Time to say goodbye to the Philippines, this was only a brief vacation and it’s time to get back to work. One last look at Manila from the plane, on my way to Bangkok. Bangkok is a convenient stopover on the long flight home, and I have friends here I can say hello to.

Bangkok has open air markets that are larger than entire towns elsewhere. And Thai food is probably the best in the region, a welcome change from the culinary desert in the Philippines.

Hey Joe Viagra?

Went back to Manila. It’s a monster of a city with an unbelievable traffic problem, but the oldest part of it, walled Intramuros, is a (mostly) quiet oasis with restored historic buildings, narrow streets, and a much slower way of life than outside. Part of it is given over to tourists, but just a few blocks away the locals have their shops and markets, with children playing on the street and the locals laughing and bantering.

Tourists for some reason don’t like to stray from the paths laid out in their guide books, and the few who do, like me, become part of the banter. For some reason, we always seem to be called “Joe”. I have been offered three wives along with various chemical enhancements. Despite the great colonial facades these people are quite poor but love to laugh a lot.

Also checked out a few other neighborhoods, but none with the charm and friendliness of Intramuros. Chinatown is a claustrophobic maze of traffic, shops, and noise, and the business districts are just faceless traffic disasters with the usual gigantic malls that the Filipinos are so enchanted with. Rizal Park, next to Intramuros, is a nice place for ending the day with people watching.

Logon to Maya

Malapascua is still unspoiled, beside the few dive centers at the beach most of it is still villages, fields, narrow sandy paths, and friendly people. I have walked for many hours on the island and chatted with people. They went through difficult times after the taiphoon, but there is a smile on everyone’s face.

But I need to move on, so I went back to Logon beach and took a boat back to the town of Maya (were you expecting a CGI reference?). In fact I missed the last boat and bought a bunch of seats to make another one go. I am one of those annoying people with more money than time.

After a five-hour bus ride, which went fine because I got a front seat (Asian vehicles are not designed for long European legs), I found myself in Cebu City. There is nothing to do or see there so I simply checked into a random hotel,  got a windowless room that looked like a prison cell, and was asleep 15 minutes later. Next stop Manila.


Malapascua is a small island off the northern tip of large Cebu Island. Like on Boracay, diving is king here, but it’s no party island. No McDonald’s, no souvenir shops, no fancy resorts, no crowds of tourists. Apart from a few motorcycles, there are no motor vehicles on the island. You can walk all around it in an afternoon. All the dive centers are on the narrow south beach, the rest is where the locals live.

Taiphoon Yolanda hit Malapascua hard. It took roofs off, damaged ships, and destroyed 70% of all palm trees. There are countless stumps on the beach, dead bleached coral litters the beach, and all over the island people are repairing boats and buildings. The tourist village is already completely restored.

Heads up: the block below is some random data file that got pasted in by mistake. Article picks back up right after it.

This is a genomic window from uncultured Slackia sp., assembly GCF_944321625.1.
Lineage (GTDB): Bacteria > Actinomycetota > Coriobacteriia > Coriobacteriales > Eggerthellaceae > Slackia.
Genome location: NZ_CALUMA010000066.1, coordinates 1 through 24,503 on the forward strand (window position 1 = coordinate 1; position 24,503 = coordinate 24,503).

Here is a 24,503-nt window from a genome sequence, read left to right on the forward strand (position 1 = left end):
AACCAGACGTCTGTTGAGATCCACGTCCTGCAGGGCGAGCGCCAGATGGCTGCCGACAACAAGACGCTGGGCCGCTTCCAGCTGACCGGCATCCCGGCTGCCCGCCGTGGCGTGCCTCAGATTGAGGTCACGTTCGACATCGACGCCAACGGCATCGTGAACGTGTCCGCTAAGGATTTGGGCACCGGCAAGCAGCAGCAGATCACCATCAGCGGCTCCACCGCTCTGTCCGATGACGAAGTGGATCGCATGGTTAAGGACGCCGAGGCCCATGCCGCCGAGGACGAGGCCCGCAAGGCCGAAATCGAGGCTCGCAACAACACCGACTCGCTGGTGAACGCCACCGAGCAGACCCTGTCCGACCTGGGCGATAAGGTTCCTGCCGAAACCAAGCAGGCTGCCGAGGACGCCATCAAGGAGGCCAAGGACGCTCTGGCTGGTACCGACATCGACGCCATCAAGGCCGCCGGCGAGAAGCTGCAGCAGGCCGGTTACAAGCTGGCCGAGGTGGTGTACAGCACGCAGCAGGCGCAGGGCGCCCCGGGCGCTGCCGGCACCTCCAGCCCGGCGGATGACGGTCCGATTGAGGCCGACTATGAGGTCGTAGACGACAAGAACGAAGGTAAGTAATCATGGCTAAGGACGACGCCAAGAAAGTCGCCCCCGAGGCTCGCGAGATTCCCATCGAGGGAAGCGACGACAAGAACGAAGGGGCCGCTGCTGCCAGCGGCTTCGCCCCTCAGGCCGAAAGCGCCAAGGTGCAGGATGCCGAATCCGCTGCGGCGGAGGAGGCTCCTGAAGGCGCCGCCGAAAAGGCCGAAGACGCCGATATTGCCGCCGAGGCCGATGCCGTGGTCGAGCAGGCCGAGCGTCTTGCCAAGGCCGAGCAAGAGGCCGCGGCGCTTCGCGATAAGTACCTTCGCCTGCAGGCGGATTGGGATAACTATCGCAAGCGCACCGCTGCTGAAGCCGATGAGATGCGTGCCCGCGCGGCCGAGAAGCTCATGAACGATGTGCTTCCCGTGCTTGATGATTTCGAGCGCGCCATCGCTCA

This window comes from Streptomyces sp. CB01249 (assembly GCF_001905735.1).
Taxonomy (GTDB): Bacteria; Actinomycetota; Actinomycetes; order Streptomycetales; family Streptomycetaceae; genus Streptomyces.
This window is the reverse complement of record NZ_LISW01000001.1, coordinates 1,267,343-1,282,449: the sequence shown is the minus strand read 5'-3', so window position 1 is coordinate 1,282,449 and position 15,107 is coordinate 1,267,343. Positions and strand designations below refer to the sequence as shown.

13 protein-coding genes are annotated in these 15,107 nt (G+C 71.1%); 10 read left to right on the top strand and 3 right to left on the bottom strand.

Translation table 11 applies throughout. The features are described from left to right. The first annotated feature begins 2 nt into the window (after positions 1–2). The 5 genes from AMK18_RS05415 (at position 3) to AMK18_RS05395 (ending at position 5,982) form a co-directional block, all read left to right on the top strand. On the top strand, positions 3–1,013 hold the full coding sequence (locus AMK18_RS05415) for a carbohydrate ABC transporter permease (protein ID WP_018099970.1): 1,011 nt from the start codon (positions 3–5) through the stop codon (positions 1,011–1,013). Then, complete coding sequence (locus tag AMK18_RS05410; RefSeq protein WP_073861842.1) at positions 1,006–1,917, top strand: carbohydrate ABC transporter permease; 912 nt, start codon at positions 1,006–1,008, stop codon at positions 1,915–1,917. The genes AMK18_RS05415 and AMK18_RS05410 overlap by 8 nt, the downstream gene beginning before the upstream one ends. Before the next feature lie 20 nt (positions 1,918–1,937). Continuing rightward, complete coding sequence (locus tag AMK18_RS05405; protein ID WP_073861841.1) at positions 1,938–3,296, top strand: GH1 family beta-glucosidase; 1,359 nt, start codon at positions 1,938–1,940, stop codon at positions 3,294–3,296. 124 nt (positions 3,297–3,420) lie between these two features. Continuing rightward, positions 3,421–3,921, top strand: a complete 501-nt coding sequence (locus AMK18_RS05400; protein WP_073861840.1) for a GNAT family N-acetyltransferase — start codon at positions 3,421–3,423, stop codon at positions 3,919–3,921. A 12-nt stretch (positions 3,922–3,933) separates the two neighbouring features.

Stayed at the Little Mermaid dive center. For the first time, it all came together: a pleasant little resort, large bright rooms, a competent staff, and – for the first time – excellent food. The owner, Manfred, is German and he is a perfectionist. The big reason to come to Malapascua is the sharks and mantas; elsewhere marine life tends to be small.

Negros Occidental

Left Boracay. Beautiful place that reminds me in some ways of Bali away from Kuta and the Australians. But it’s also clear then the Filipinos lack the Balinese’s sense of beauty.

Time to get away from the beach crowds. From Caticlan it’s a long van ride along the coast of Panay to the town of Iloilo. It’s remarkable how much poorer the interior if the islands is – wooden buildings, straw roofs, and bamboo mat walls dominate outside of the few larger towns. The scenery is great, gently rolling green hills. Iloilo itself has little charm, and neither does Bacolod on the other side of a two-hour ferry ride on the island of Negros, which is divided in the Occidental and Oriental sides.

The van ride over the mountains of Negros Occidental is even more stunning than Panay, and also evidently poorer. My day ended at San Carlos on the southern end of Negros. The ferries won’t leave until the morning so I stayed overnight. A nice green town with wide streets, used almost exclusively by three-wheelers, and the inevitable huge shopping mall in the middle with what must be the world’s largest drugstore filled with brightly colored plastic knick-knacks.

Airplane dive

There is a large airplane not far off White Beach in Boracay, at a depth of close to 30m. They floated it there from the airport and let it sink. Unfortunately it flipped and is now upside-down. One can look into the cockpit and the cabin, see the toilet hanging from the ceiling, and admire the intricate design of the three jet engines. Odd that I had to dive to 30m to touch a jet fan blade; on airports this is discouraged. There are no seats, the plane was stripped. Eery.